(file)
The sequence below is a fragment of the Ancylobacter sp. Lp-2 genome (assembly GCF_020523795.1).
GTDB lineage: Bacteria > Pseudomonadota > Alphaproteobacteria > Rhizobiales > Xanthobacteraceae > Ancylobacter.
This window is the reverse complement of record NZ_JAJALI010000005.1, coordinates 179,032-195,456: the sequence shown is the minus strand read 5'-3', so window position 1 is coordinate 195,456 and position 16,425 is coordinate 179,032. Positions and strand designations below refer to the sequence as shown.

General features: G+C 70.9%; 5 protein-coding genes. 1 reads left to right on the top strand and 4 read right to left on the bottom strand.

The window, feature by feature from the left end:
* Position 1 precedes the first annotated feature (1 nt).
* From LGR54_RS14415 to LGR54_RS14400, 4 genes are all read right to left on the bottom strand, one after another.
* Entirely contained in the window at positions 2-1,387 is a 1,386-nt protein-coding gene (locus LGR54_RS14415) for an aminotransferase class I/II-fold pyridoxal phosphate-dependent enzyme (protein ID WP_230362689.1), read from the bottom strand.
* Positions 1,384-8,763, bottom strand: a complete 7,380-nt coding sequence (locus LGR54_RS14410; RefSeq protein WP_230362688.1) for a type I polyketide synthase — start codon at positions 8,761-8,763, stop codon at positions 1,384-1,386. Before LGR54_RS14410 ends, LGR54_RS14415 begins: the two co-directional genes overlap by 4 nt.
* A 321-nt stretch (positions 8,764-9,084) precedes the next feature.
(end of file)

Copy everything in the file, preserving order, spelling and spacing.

The sequence below is a fragment of the Ancylobacter sp. Lp-2 genome (assembly GCF_020523795.1).
GTDB lineage: Bacteria > Pseudomonadota > Alphaproteobacteria > Rhizobiales > Xanthobacteraceae > Ancylobacter.
This window is the reverse complement of record NZ_JAJALI010000005.1, coordinates 179,032-195,456: the sequence shown is the minus strand read 5'-3', so window position 1 is coordinate 195,456 and position 16,425 is coordinate 179,032. Positions and strand designations below refer to the sequence as shown.

General features: G+C 70.9%; 5 protein-coding genes. 1 reads left to right on the top strand and 4 read right to left on the bottom strand.

The window, feature by feature from the left end:
* Position 1 precedes the first annotated feature (1 nt).
* From LGR54_RS14415 to LGR54_RS14400, 4 genes are all read right to left on the bottom strand, one after another.
* Entirely contained in the window at positions 2-1,387 is a 1,386-nt protein-coding gene (locus LGR54_RS14415) for an aminotransferase class I/II-fold pyridoxal phosphate-dependent enzyme (protein ID WP_230362689.1), read from the bottom strand.
* Positions 1,384-8,763, bottom strand: a complete 7,380-nt coding sequence (locus LGR54_RS14410; RefSeq protein WP_230362688.1) for a type I polyketide synthase — start codon at positions 8,761-8,763, stop codon at positions 1,384-1,386. Before LGR54_RS14410 ends, LGR54_RS14415 begins: the two co-directional genes overlap by 4 nt.
* A 321-nt stretch (positions 8,764-9,084) precedes the next feature.